I enjoy telling stories. Perhaps, in a former life, I spent time as a bard telling stories of Robin Hood and Maid Marian as I travelled from town to town. Perhaps I just spent too much time playing The Bard’s Tale on my Tandy 1000 back in the day. Either way, I enjoy telling stories to people. It’s even better when I get to tell stories that relate to my job. Recently, I was given the opportunity to tell some stories at BlueHat V10, and that presentation is now online for the world to see. One area of my job that always piques people’s interest is the challenges we face on a day-to-day basis. These are the stories I chose to highlight in the Bluehat V10 presentation, and unlike most old bard’s tales, these stories actually happened.
Of course, stories always have a greater impact when they make a point. In each of the case studies I talk about, something went wrong. And let’s face it, if I’m involved, it means something has already gone wrong. That doesn’t mean that someone was at fault, just that things did not go exactly as we expected.
When I was originally approached about presenting something, I immediately thought of a few themes I wanted to highlight about what goes on in MSRC. First, few people understand the scope that we deal with every day. I may joke about rebooting countries (just watch the video of the presentation), but it’s really not much of a hyperbole to say that. The actions I take and decisions we make have far reaching consequences, so we take them seriously.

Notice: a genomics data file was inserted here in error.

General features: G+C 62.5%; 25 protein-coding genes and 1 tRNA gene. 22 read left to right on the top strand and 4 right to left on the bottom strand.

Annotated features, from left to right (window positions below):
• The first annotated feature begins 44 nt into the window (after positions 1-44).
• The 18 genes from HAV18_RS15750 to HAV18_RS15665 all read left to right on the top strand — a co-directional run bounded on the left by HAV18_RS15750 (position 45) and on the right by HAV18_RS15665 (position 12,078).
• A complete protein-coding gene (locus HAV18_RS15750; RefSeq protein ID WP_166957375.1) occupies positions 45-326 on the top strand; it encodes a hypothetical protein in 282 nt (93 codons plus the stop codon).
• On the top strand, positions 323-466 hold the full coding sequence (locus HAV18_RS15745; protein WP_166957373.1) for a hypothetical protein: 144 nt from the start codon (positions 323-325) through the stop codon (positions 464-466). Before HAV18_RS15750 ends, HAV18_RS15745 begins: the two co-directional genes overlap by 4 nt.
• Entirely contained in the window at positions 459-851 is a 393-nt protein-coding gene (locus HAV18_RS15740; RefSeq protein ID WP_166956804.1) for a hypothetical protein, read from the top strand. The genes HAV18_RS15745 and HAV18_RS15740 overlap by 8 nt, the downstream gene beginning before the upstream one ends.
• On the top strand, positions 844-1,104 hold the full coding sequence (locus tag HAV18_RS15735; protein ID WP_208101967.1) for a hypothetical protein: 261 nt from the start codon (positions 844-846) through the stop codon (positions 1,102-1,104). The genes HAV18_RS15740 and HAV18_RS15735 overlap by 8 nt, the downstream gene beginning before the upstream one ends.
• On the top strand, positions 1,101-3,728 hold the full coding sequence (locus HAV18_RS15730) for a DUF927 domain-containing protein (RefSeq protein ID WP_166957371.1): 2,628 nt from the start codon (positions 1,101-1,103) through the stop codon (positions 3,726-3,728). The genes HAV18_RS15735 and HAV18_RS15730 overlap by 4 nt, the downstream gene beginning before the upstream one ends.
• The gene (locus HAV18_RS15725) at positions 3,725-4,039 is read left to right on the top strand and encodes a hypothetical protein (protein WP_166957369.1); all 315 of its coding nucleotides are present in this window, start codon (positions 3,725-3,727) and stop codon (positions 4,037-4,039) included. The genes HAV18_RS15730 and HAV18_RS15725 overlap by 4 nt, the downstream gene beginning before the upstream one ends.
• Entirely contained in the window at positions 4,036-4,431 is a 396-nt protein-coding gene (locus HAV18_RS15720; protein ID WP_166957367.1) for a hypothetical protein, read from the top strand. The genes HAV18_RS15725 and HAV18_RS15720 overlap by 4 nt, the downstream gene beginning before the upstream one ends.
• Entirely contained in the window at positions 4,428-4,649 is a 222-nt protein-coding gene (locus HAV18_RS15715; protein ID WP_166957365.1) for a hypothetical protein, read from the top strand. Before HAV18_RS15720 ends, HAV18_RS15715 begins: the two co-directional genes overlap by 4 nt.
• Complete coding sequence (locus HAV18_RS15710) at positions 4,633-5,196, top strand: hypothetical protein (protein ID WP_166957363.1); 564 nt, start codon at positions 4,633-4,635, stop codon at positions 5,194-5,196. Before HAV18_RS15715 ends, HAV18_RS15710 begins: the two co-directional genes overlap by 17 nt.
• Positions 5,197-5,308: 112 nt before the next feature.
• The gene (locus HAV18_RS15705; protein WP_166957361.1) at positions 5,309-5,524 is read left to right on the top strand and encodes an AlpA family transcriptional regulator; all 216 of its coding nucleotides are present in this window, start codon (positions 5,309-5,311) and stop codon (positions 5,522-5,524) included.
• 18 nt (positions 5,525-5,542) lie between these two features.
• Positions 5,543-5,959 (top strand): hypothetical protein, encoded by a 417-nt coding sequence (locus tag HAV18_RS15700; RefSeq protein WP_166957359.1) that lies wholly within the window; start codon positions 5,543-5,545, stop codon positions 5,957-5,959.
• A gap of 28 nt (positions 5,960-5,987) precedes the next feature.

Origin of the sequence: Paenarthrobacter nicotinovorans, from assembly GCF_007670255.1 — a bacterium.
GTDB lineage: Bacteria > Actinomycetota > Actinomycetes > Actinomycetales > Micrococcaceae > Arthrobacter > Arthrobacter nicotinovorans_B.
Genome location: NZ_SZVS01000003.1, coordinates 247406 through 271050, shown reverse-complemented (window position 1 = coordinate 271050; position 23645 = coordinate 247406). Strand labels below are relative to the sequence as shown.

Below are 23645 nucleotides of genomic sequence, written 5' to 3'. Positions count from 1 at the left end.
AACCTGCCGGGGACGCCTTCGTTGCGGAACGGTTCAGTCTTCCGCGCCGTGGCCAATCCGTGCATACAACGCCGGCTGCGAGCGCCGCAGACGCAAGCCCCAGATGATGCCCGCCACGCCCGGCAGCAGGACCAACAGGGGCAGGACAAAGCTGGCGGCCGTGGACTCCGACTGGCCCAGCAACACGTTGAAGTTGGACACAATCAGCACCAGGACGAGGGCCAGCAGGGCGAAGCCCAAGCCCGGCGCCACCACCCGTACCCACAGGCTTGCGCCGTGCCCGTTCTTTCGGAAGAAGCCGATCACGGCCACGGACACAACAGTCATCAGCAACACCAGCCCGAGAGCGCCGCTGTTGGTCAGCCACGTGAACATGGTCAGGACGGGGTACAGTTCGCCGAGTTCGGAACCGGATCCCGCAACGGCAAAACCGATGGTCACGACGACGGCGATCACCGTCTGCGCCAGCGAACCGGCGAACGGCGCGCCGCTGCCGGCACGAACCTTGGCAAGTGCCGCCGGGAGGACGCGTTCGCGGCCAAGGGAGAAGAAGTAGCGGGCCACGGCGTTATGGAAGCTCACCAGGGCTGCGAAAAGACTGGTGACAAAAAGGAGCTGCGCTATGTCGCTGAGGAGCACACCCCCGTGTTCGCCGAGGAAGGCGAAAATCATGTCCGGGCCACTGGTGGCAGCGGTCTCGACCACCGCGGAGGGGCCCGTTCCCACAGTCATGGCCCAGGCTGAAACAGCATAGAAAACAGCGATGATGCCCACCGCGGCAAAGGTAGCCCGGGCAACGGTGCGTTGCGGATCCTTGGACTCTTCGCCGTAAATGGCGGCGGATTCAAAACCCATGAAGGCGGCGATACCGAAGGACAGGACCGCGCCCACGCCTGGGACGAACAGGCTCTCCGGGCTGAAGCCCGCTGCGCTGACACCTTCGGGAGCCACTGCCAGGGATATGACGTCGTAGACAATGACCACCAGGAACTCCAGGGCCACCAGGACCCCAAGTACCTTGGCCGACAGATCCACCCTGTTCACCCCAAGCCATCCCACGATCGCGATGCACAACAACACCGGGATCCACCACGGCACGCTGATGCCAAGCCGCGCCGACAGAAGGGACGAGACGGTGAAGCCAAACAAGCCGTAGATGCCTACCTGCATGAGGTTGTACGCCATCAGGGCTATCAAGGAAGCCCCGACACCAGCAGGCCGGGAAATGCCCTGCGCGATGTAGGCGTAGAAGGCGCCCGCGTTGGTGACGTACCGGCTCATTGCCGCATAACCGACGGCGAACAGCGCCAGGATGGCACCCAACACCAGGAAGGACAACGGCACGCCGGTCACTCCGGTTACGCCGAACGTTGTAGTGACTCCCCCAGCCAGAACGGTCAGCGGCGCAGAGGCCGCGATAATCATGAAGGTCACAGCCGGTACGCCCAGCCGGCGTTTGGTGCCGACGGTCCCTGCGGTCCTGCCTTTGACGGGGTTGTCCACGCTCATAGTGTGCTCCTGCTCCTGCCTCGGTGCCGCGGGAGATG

I also hoped to highlight the number of moving parts we have in any given security update. In addition to all of the work I do, there are developers, testers, engineers, product groups, communications people, security gnomes, operations personnel, release partners, independent security researchers, and the list just keeps on going (sorry if I left you off). My job is to ensure all of these folks work together toward the common goal of addressing each issue and protecting our customers. I’m not asking for your sympathy here (though I’ll gladly take it), but most people have little understanding of the massive amount of coordination and work it takes to release five new lines of code across 22 platforms in 36 languages.
So how do we manage to make all of this happen the second Tuesday of every month? Well, there are 3 P’s that exist here that really drive us to success:
· Passion – Everyone I work with is very passionate about security and protecting customers. Let’s face it, if we weren’t passionate about this, we wouldn’t last long in the sixth worst job in science. And hey, we actually did buy a customer’s laptop just to get repro (and that wasn’t the first time).
· Process – We’ve done this before. And each time we do it, we learn more and apply those lessons toward doing it better the next time.
· Pragmatism – Although we might not get everything 100% perfect 100% of the time, we realize we can go back to those first two P’s to cover us when something goes a bit askew. Release Tuesday is huge for us, but it’s not the end of anything; just a major milestone. We actively monitor the ecosystem to make sure everything is behaving the way it should.
Well, I hope you enjoy the presentation and the stories I tell in it. If nothing else, it provides a framework for understanding what’s behind that little bundle of joy we deliver every second Tuesday. And if you happen to find me wandering in Skara Brae and would like to hear any more stories, we can head over to ye old tavern where I will spin a few yarns for you. I might even be the one buying. :-]